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close this bookWater and Sanitation in Emergencies - Good Practice Review 1 (ODI, 1994, 120 p.)
View the document(introduction...)
View the document1. Objectives and Intended Audience
close this folder2. Water and Sanitation in the Context of Environmental Health
View the document2.1 Environmental Health
close this folder3. The Operating Environment: General Considerations
View the document(introduction...)
View the document3.1 The political context
View the document3.2 Conflict areas
View the document3.3 Technological considerations
View the document3.4 Climatic considerations
View the document3.5 Common characteristics of displaced and resident populations
View the document3.6 Social and economic considerations
View the document3.7 Management considerations
close this folder4. The Operating Environment: Needs Assessment, Co-ordination and Contingency Planning
View the document4.1 Assessment of needs
View the document4.2 The importance of co-ordination
View the document4.3 The need for contingency planning within an emergency programme
close this folder5. Water: General Principles
View the document5.1 Quantity and quality considerations
View the document5.2 Options for providing increasing water supply
close this folder6. Sanitation: General Principles
View the document(introduction...)
View the document6.1 Latrines
View the document6.2 Other sanitation considerations
View the document6.3 Hygiene awareness
close this folder7. Typical Scenarios
View the document7.1 Introduction
View the document7.2 Population displacement into arid areas
View the document7.3 Population displacement into hilly and mountainous areas
View the document7.4 Population displacement into areas of abundant surface water
View the document7.5 Population displacement into existing settlements
View the document7.6 Resident population affected by drought
View the document7.7 Resident population affected by sudden-onset disasters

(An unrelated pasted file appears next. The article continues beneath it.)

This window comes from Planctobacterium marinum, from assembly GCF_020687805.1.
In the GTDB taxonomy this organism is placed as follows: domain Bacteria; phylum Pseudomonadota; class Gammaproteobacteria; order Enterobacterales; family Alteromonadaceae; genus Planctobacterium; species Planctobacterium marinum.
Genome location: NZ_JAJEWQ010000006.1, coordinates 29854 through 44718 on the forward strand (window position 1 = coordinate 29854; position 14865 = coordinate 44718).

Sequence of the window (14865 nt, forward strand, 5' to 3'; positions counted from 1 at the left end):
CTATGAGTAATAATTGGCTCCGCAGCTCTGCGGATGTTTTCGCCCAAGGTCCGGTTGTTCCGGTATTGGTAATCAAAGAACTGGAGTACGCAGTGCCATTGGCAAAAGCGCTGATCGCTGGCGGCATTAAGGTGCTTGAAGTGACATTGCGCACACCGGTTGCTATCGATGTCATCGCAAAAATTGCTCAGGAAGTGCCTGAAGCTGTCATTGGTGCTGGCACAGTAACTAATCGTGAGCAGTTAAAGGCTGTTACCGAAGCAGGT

View the document7.8 Emergency water and sanitation programmes in urban areas
View the documentAnnex 1 - Further Resources
View the documentAnnex 2 - Useful Contacts and Addresses
View the documentAnnex 3 - Technical Guidelines
View the documentAnnex 4 - Checklist for Environmental Health Needs Assessment
View the documentAnnex 5 - Practical Ways to Prevent the Spread of Cholera
View the documentAnnex 6 - A Gender Checklist for Environmental Health Actions
View the documentAnnex 7 - Chlorine as a Water Disinfectant
View the documentGood practice RRN review
View the documentHow to order
View the documentRRN

3.6 Social and economic considerations

Of particular relevance to the discussion will be the cultural practices of the community with which the agency is working. These are mainly highlighted in hygiene practices and, once again, the reader should use his/her own knowledge of local circumstances to adapt interventions accordingly.

Of relevance to all components of emergency programmes is the local, social and economic context in which the programme is taking place. Large influxes of displaced people can have a significant effect on local economies. Small trade items can generate a great deal of activity. Conversely, large numbers in receipt of food aid can have a significant effect on local food prices as they will often sell some of their ration in order to take part in the cash economy. Staples can drop dramatically in value. This can have disastrous consequences for the local residents, and can cause serious tension between the two populations, with an effect on all agencies involved with the provision of services.

Problems can also arise when the level of service being offered to displaced people is better than that received by locals. This applies particularly to the provision of water in regions where water is scarce. Wherever possible, attempts should be made to make provision for the local use of any new installations. When this is not possible efforts should be made to assist the resident populations as well as the incomers. This is not only in the interest of good relations between the two communities, but also because it is appropriate to benefit the locality for the long as well as the short term. Money is made available during emergencies, and many opportunities therefore exist to add value to local livelihoods a well as within refugee camps. In 1993 UNICEF did just this in north-east Kenya when it rehabilitated a number of local borehole supplies around Somali refugee camps; this helped to reduce tensions between the local population and the refugees.

Where refugees are amongst their own ethnic grouping, an inordinate strain will probably be placed upon local coping mechanisms. This needs to be recognised and programmes designed not only to provide a service to the displaced populations but also to reinforce local capacity to cope with the additional people. Water and sanitation programmes can play a large part here by helping to provide a better environment for the whole community.